AMLO’s next trip is more important than it seems

Although it can be considered as a kind of appendix to what happened in the UN Security Council, AMLO’s next trip this November 18 is more important than it seems.

Because in addition to the ninth summit of North American leaders will take place in the context of a prolonged pandemic that is already heading for its fourth wave worldwide, the geopolitical circumstances triggered by the imminent rise of the Asian giant and its commercial region , have raised the need to recover the notion of North America as a region to a priority level.

There is too much inertia and to tell the truth, times have never been better or worse to put this issue on the table, in the face of a growing wave of nationalisms that are perceived in the world and that ultimately are not alien to the agendas of Biden and Trudeau.

Everything seems to indicate that the world is fragmenting again. However, if the United States wants to be victorious in its next appointment with destiny, it must be able to remember together with Canada and Mexico, and remember what was lost when a new trade agreement was born that, despite contain a well-defined regional geopolitical strategy in Chapter 32, he forgot the concept of North America as a whole and threw his name overboard, so that each country could put its name first, and could tell itself the story that most suited him.

Referring with the latter to the Treaty between Mexico, the United States and Canada or T-MEC, the United States – Mexico – Canada Agreement or USMCA, according to the government of the United States, and Canada – United States – Mexico Agreement or CUSMA, according to the government of Canada.

As can be seen, the visions of the union are different and this implies that national interests could go ahead when dealing with the agenda of a summit that until what has been mentioned now, will focus on issues related to how to end to the pandemic, migration, and problems in regional supply chains.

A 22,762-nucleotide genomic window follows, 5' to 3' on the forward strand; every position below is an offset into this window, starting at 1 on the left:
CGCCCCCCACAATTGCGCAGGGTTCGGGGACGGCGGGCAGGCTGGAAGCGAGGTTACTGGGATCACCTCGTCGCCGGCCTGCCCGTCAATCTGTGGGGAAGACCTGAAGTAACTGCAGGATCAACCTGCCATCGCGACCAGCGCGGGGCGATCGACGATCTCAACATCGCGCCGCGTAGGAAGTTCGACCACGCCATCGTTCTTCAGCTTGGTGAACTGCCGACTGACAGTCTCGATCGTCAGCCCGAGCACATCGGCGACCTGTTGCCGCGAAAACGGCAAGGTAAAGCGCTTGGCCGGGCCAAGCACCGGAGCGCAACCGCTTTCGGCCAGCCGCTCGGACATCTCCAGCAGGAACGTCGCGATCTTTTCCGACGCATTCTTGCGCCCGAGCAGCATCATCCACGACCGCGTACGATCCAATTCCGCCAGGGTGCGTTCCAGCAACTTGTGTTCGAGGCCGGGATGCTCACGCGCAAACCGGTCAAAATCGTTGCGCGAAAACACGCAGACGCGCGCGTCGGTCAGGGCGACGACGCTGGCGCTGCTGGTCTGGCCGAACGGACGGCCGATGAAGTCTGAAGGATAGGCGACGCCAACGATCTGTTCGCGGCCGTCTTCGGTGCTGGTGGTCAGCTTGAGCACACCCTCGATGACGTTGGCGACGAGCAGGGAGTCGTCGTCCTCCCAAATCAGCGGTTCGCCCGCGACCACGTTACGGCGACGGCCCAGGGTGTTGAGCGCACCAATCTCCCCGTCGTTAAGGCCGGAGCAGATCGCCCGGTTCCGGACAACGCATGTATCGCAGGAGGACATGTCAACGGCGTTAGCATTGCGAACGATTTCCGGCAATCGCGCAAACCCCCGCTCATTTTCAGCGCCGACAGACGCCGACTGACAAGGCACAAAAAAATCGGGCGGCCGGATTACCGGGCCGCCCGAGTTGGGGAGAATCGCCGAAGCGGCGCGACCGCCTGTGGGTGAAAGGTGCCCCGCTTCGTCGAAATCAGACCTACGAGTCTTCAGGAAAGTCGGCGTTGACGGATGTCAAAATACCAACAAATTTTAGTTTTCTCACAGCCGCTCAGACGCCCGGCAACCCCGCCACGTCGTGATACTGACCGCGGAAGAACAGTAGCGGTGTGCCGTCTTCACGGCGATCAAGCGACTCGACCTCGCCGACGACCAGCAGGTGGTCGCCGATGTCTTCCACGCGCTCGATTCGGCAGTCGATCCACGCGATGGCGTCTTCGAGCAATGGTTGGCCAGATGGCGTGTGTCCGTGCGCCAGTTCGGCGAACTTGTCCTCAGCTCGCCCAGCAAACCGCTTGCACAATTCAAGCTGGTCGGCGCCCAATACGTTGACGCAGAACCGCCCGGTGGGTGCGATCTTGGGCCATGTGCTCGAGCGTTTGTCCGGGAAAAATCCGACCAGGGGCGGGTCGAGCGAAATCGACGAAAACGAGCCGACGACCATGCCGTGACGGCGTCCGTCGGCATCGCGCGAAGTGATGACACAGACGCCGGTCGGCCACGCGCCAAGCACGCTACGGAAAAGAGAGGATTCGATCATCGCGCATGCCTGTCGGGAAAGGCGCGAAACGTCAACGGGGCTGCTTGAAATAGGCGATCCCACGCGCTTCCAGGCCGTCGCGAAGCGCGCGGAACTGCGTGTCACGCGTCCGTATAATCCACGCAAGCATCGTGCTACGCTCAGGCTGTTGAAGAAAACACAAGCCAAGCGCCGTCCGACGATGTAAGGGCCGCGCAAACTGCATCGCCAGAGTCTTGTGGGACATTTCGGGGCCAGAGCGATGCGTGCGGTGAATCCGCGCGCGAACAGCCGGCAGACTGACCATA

The latter could be a big mistake, because what the global context asks is that we act as a region and this implies being willing to make significant commitments, which could include the white elephant of the Mexican electricity reform that is in the room, which makes people uncomfortable. all, and that it will definitely be played even if it is unofficially.

Because both the US ambassador to Mexico, Ken Salazar, who in some way has become the standard-bearer on the issue, and the Canadian authorities, have repeatedly expressed their concern, pointing out that it violates the spirit of competitiveness of the T-MEC and that it written at the legal level, it must prevail over personal criteria.

Especially when the world faces an energy crisis and that the RCEP treaty led by China and which includes the ten members of the Association of Southeast Asian Countries (Asean) as well as Japan, South Korea, Australia and New Zealand, adds almost a third of the world’s population, 29% of the world’s GDP, and it is centered in a region that has had one of the smallest economic recessions due to the pandemic.

Hence the importance of AMLO’s next trip, and the need to think beyond national borders.

The last to leave turn off the light

Twitter: @HenaroStephanie

Stephanie Henaro

Professor of Geopolitics

The last to leave turn off the light

Mexican analyst and commentator. He studied for a degree in international relations at the Tecnológico de Monterrey CCM and at the Institute of Political Studies in Paris (Sciences-Po). He has a specialty in Russian foreign policy from MGIMO Moscow and a master’s degree in Geopolitics, Territory and Security from King’s College London University in England.

Leave a Comment